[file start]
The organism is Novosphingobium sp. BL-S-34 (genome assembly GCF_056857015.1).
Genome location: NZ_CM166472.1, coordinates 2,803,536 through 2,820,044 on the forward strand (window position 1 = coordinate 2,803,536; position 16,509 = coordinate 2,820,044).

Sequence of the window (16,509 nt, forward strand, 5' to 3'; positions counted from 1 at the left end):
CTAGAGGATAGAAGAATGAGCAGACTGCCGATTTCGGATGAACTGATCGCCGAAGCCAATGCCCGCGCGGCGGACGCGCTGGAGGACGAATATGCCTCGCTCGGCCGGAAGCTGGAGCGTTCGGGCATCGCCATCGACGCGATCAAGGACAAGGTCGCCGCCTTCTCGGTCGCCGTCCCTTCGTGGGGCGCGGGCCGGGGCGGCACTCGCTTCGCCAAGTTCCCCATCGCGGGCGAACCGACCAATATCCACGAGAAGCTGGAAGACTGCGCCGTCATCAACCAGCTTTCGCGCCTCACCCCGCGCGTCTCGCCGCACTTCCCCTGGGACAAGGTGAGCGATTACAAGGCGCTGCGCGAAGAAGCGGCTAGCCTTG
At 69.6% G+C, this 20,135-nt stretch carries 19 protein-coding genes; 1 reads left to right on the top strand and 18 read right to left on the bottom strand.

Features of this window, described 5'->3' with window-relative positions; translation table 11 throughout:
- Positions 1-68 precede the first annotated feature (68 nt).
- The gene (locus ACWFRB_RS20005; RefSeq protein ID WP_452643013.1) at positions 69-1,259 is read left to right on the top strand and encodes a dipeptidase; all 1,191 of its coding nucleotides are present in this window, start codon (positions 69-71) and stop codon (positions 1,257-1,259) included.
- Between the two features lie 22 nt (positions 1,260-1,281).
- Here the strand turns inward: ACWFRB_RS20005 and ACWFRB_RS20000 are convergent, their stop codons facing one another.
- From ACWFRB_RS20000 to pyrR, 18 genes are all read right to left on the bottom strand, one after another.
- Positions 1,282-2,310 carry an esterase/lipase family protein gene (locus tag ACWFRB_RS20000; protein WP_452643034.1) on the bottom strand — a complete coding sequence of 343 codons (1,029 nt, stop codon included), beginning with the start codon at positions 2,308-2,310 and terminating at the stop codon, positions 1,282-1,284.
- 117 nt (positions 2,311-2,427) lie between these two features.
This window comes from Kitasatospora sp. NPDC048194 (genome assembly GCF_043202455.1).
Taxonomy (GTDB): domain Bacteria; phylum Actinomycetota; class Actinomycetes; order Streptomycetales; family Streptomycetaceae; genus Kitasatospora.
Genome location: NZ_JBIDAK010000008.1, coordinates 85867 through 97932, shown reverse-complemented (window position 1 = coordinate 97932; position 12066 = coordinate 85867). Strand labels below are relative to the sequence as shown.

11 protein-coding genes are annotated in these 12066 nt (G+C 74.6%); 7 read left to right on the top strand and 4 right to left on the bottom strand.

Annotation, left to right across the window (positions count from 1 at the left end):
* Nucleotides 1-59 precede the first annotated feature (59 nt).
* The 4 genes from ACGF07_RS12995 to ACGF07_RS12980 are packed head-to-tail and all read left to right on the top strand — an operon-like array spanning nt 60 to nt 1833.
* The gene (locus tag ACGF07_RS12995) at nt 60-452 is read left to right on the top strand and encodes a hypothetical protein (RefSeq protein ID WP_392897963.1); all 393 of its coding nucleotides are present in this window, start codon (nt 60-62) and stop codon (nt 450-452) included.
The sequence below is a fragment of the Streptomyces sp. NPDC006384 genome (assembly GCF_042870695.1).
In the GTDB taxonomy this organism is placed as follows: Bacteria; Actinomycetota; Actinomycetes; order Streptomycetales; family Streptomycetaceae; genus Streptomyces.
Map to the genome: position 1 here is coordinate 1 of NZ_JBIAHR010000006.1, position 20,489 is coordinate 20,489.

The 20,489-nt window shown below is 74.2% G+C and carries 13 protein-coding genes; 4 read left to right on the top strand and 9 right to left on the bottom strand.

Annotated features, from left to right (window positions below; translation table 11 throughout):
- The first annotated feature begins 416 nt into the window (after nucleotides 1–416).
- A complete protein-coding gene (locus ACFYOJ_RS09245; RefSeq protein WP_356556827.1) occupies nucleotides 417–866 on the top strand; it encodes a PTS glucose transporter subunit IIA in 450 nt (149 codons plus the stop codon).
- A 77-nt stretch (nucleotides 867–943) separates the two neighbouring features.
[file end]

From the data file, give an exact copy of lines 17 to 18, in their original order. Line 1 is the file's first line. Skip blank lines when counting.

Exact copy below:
11 protein-coding genes are annotated in these 12066 nt (G+C 74.6%); 7 read left to right on the top strand and 4 right to left on the bottom strand.

Annotation, left to right across the window (positions count from 1 at the left end):